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A double-blind placebo-controlled comparison of phenelzine and imipramine in the treatment of bulimia in atypical depressives.

Author(s): Rothschild R, Quitkin HM, Quitkin FM, Stewart JW, Ocepek-Welikson K, McGrath PJ, Tricamo E

Affiliation(s): College of Physicians and Surgeons, Columbia University, New York, NY.

Publication date & source: 1994-01, Int J Eat Disord., 15(1):1-9.

Publication type: Clinical Trial; Comparative Study ; Randomized Controlled Trial

Although antidepressants have been found to be superior to placebo in 12 of 14 studies, the relationship between improvement in the depressive diathesis and bulimia is unclear. In this study, the efficacy of placebo, imipramine, and phenelzine is examined in patients comorbid for atypical depression and bulimia. Greater improvement was observed for both depressive and bulimic symptoms with phenelzine than with either imipramine or placebo. Consistent with its poor antidepressant effects in atypical depression, imipramine seemed to have minimal efficacy for the bulimic symptoms of atypical depressives. These data suggest that the presence of bulimia does not alter the treatment response of atypically depressed patients. Furthermore, the data may suggest a link between depression and bulimia in atypical depressives. Demonstrating a statistical difference with a small sample suggests the effect size is robust, however conclusions are limited by a small sample size.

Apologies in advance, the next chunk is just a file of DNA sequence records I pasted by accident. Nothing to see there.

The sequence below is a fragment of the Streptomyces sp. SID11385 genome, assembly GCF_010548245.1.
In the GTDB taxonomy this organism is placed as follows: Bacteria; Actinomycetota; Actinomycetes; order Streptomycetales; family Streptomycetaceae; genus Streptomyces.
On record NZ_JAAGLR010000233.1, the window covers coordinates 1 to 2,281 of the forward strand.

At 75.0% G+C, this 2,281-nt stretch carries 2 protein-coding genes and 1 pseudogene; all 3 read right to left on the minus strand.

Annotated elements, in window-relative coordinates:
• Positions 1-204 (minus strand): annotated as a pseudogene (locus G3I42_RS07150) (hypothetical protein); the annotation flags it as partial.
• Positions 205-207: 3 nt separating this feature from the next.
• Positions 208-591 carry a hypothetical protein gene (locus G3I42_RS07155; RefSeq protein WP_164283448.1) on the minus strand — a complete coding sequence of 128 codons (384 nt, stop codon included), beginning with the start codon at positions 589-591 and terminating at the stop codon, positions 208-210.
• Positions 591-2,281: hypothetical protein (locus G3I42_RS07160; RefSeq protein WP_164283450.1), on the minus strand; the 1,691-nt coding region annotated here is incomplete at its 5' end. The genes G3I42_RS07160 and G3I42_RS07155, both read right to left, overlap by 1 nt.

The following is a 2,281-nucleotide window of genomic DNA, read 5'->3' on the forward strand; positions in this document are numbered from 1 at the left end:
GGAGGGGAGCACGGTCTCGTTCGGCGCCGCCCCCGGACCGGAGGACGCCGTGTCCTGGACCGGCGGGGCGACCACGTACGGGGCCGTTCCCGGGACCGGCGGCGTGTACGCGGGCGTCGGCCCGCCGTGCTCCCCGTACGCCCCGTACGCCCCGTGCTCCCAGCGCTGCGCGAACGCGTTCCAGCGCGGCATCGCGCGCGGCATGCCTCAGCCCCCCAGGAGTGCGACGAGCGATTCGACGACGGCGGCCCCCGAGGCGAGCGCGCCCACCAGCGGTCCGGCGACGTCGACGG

Page last updated: 2007-10-18

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